Romenesko reports on a radical-versus-radical squabble over a cartoon image of Obama. Leftist cartoonist Ted Rall was lectured by a Daily Kos administrator that “your depiction of Barack Obama as ape-like is intolerable” and insisted “blacks have been subject to racist depictions of themselves as monkeys and apes. No excuse is acceptable for replicating that history, no matter what your intent."' The cartoon was censored.
The caricature doesn't really look like Obama, certainly not the ape-like nose. Rall, who hasn’t been paid for his Daily Kos submissions, was furious at being accused of a racist cartoon:
Saturday’s Washington Post served up the Kool-Aid with this Obamacare headline on the front page: “Health Web site to meet deadline: Officials set to announce fixes.” The entire story by Juliet Eilperin and Amy Goldstein is unanimously just Obama and his tech-helpers. There are no launch critics anywhere to be found.
“As of Friday night, federal officials and contractors had achieved two goals, according to government officials who spoke on the conditition of anonymity in order to discuss ongoing operations,” the reporters said. But by noon Saturday, they were updating to back away from the giddy optimism:
The Washington Post's "On Faith" section is a forum for trashing conservatives again. After seeing their reaction to the latest critique of "trickle-down" capitalism by Pope Francis, leftist Muslim author Reza Aslan argued Sarah Palin and Rush Limbaugh would probably call Jesus a Marxist.
In a piece also published inside the Saturday Washington Post, the man who mangled the "historical Jesus" (not to mention his own resume) is arguing someone else doesn't know the real Jesus. Palin merely expressed how the pope sounded liberal in his apostolic exhortation. Limbaugh went further:
The Huffington Post liked how “right-wingers across America” disapproved of NBC putting part of the Broadway show “Kinky Boots” in the Macy’s Thanksgiving Day Parade. Matt Lauer described it as a “fun show that tells the story of a struggling shoe factory owner who pairs up with an outrageous cabaret performer and together, not only do they save the business, but they learn to celebrate the differences in each other.”
The stars addressed a song to “Ladies, gentlemen, and those yet to make up their minds.” They sang let “pride be your guide” and “you change the world when you change your mind.”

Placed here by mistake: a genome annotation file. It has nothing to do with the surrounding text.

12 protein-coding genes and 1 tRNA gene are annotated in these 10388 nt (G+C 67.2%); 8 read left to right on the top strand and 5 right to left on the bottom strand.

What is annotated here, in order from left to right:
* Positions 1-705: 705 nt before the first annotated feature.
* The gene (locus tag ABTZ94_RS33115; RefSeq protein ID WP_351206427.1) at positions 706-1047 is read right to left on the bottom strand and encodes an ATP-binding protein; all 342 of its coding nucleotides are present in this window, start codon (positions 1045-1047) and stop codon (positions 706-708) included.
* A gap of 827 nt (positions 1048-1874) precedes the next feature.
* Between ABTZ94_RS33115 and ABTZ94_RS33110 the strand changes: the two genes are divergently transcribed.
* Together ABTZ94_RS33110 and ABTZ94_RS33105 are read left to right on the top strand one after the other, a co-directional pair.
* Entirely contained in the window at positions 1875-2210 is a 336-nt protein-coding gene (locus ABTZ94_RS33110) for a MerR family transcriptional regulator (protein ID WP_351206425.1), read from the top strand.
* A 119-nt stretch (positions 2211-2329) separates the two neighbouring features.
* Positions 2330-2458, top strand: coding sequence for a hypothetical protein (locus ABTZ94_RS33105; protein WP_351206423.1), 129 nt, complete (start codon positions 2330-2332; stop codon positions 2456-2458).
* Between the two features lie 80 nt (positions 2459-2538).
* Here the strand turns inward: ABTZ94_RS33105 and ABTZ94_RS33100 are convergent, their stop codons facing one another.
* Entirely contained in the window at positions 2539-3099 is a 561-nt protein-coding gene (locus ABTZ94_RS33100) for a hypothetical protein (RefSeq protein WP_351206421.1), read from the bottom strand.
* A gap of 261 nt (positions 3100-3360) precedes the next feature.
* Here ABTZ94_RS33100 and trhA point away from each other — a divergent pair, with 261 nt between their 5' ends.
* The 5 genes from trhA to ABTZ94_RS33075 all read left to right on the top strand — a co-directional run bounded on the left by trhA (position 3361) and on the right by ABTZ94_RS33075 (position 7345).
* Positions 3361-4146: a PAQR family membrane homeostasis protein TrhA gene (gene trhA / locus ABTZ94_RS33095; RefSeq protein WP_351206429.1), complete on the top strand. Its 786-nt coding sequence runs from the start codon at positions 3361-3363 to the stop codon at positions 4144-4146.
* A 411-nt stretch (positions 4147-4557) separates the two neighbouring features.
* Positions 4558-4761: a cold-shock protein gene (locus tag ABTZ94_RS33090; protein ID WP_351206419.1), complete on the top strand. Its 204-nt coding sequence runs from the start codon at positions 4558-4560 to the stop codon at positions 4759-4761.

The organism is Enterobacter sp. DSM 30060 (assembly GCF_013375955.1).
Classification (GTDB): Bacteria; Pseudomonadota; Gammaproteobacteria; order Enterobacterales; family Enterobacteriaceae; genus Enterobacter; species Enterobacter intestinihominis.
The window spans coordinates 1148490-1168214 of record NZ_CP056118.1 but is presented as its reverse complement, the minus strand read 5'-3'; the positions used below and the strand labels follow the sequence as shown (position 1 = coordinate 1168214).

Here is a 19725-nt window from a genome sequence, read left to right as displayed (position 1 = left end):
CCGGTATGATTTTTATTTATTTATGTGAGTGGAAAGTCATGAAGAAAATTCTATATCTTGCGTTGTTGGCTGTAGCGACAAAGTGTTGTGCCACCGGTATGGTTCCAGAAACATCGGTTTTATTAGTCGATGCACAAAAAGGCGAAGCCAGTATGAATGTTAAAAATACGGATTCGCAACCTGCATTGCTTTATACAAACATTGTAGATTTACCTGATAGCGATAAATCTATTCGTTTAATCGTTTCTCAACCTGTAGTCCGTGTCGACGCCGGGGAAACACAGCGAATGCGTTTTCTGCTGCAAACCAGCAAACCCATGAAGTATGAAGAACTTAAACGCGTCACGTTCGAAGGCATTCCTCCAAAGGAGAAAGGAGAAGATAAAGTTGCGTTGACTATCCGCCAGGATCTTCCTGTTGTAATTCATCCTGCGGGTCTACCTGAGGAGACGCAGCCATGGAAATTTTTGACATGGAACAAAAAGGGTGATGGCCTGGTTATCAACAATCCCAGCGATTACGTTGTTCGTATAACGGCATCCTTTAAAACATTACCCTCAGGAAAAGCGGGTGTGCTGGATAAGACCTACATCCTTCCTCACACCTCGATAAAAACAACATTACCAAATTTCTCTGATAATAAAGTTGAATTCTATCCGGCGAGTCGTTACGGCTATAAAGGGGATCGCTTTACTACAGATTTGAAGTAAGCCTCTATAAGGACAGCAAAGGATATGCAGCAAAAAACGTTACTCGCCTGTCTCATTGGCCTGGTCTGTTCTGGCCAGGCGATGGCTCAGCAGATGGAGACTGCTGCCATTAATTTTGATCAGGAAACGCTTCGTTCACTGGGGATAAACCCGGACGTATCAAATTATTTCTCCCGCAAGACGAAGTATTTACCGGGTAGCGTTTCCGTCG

Media outlets are eager to dig Team Obama out and help the Democrat initiative to turn this nightmare around. The Christian Science Monitor online had a story headlined "Is Obamacare on the rebound? Media turn to positive stories. Linda Feldmann uncorked this lede:
“Bit by bit, the media narrative around the travails of Obamacare and its main enrollment vehicle, HealthCare.gov, is starting to look up. Or to put it more precisely, it is no longer so crushingly negative.” Cheer up, Obamabots, “a competing story line is starting to emerge.”
Attention everyone who loves a story about eating toast and popcorn at Thanksgiving: ABC's rerun of the 40-year-old classic cartoon "A Charlie Brown Thanksgiving" drew 5.3 million viewers last night, and 1.6 million in the crucial 18-49 demographic last night in the 8 pm hour.
The next hour, ABC put on "Lady Gaga and the Muppets" and drew only 3.6 million viewers and a 0.9 rating among adults 18-49 at 9:30 p.m. Entertainment Weekly noted Lady Gaga’s previous ABC holiday effort, A Very Gaga Thanksgiving, aired in this same slot two years ago, but had a 78 percent higher rating (5.4 million total viewers, 1.6 rating). They found "zero chemistry" between Gaga and Kermit the Frog:
Michael Chapman at our sister site CNSNews.com was featured on the Drudge Report for noticing how the national media weren’t all over the story of Crystal Mangum, the false accuser in the Duke lacrosse case, was convicted of second-degree murder.
Chapman found her original charges – anonymously made – were much more attractive to liberal reporters looking for a white-racism narrative than the criminal aftermath:
Stephen Dinan of The Washington Times wrote a fascinating anniversary piece on how ten years ago, many reporters and activists were obsessed by “Turkeygate.” Anti-Bush reporters wondered “Was that a fake turkey President George W. Bush was photographed with during his first surprise visit with troops in Iraq?”
They wanted to blunt any good publicity Bush might get from this visit. The turkey was a real, roasted bird, meant for decoration on the chow line. But the phony scandal began with then-Washington Post reporter Mike Allen and then-CNN anchor Aaron Brown:
On their “It’s All Politics” blog on Wednesday, Frank James of NPR.org found there was numerical proof that conservatives were being targeted by the Obama Treasury Department in their new proposed rules cracking down on the political spending of “social welfare groups.”
Other liberal journalists – like Matea Gold in Friday’s Washington Post – aren’t noticing how transparently partisan this “reform” looks:
Real Clear Politics spotted a sentence in President Obama’s remarks at the DreamWorks animation studios in California on Tuesday that would have been a surefire gaffe if it came from a white Republican president -- even someone like George W. Bush, who supported amnesty proposals for illegal aliens.
“As I was getting a tour of DreamWorks, I didn't ask, but just looking at faces, I could tell there were some folks who are here not because they were born here, but because they want to be here and they bring extraordinary talents to the United States,” Obama said as he pledged to fight for an amnesty.
Even though the failure of Obamacare's launch is now legendary, media outlets are still eager to find the silver lining outside the dark cloud. On the front of Sunday's Washington Post, reporter Stephanie McCrummen traveled to a poor county in eastern Kentucky to find people saying "Woo-hoo! I can go to the doctor now!?"